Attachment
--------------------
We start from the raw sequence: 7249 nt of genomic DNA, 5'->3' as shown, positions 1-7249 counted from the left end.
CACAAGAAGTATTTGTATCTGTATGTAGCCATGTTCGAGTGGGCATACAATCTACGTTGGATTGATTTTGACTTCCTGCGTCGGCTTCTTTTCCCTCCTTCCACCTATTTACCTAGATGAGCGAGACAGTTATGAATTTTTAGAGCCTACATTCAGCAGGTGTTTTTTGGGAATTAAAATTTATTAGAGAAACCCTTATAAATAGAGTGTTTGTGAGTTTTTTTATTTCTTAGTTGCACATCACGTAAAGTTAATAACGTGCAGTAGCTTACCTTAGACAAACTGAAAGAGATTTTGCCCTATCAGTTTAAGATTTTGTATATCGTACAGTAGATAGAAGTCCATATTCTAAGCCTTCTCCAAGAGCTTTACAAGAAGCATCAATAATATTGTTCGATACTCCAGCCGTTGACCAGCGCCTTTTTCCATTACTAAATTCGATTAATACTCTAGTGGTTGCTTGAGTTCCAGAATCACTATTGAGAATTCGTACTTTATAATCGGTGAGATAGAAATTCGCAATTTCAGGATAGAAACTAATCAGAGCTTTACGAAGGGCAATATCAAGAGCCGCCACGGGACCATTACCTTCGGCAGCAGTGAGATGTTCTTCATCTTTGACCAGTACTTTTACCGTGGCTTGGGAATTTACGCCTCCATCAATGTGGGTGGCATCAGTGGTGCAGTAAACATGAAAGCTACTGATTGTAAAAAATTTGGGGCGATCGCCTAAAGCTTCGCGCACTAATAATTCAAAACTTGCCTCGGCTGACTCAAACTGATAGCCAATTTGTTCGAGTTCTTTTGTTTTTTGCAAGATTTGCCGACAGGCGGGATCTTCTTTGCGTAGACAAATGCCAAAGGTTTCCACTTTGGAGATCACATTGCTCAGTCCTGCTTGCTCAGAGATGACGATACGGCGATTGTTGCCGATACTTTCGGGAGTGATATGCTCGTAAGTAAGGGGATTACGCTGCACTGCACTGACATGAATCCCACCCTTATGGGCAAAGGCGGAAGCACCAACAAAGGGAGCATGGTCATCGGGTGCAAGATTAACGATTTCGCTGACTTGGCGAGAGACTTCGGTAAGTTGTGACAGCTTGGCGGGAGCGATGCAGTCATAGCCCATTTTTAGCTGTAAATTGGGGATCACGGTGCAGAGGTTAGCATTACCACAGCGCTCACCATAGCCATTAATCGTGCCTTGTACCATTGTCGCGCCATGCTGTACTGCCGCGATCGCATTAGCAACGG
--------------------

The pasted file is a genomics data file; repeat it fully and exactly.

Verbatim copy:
We start from the raw sequence: 7249 nt of genomic DNA, 5'->3' as shown, positions 1-7249 counted from the left end.
CACAAGAAGTATTTGTATCTGTATGTAGCCATGTTCGAGTGGGCATACAATCTACGTTGGATTGATTTTGACTTCCTGCGTCGGCTTCTTTTCCCTCCTTCCACCTATTTACCTAGATGAGCGAGACAGTTATGAATTTTTAGAGCCTACATTCAGCAGGTGTTTTTTGGGAATTAAAATTTATTAGAGAAACCCTTATAAATAGAGTGTTTGTGAGTTTTTTTATTTCTTAGTTGCACATCACGTAAAGTTAATAACGTGCAGTAGCTTACCTTAGACAAACTGAAAGAGATTTTGCCCTATCAGTTTAAGATTTTGTATATCGTACAGTAGATAGAAGTCCATATTCTAAGCCTTCTCCAAGAGCTTTACAAGAAGCATCAATAATATTGTTCGATACTCCAGCCGTTGACCAGCGCCTTTTTCCATTACTAAATTCGATTAATACTCTAGTGGTTGCTTGAGTTCCAGAATCACTATTGAGAATTCGTACTTTATAATCGGTGAGATAGAAATTCGCAATTTCAGGATAGAAACTAATCAGAGCTTTACGAAGGGCAATATCAAGAGCCGCCACGGGACCATTACCTTCGGCAGCAGTGAGATGTTCTTCATCTTTGACCAGTACTTTTACCGTGGCTTGGGAATTTACGCCTCCATCAATGTGGGTGGCATCAGTGGTGCAGTAAACATGAAAGCTACTGATTGTAAAAAATTTGGGGCGATCGCCTAAAGCTTCGCGCACTAATAATTCAAAACTTGCCTCGGCTGACTCAAACTGATAGCCAATTTGTTCGAGTTCTTTTGTTTTTTGCAAGATTTGCCGACAGGCGGGATCTTCTTTGCGTAGACAAATGCCAAAGGTTTCCACTTTGGAGATCACATTGCTCAGTCCTGCTTGCTCAGAGATGACGATACGGCGATTGTTGCCGATACTTTCGGGAGTGATATGCTCGTAAGTAAGGGGATTACGCTGCACTGCACTGACATGAATCCCACCCTTATGGGCAAAGGCGGAAGCACCAACAAAGGGAGCATGGTCATCGGGTGCAAGATTAACGATTTCGCTGACTTGGCGAGAGACTTCGGTAAGTTGTGACAGCTTGGCGGGAGCGATGCAGTCATAGCCCATTTTTAGCTGTAAATTGGGGATCACGGTGCAGAGGTTAGCATTACCACAGCGCTCACCATAGCCATTAATCGTGCCTTGTACCATTGTCGCGCCATGCTGTACTGCCGCGATCGCATTAGCAACGG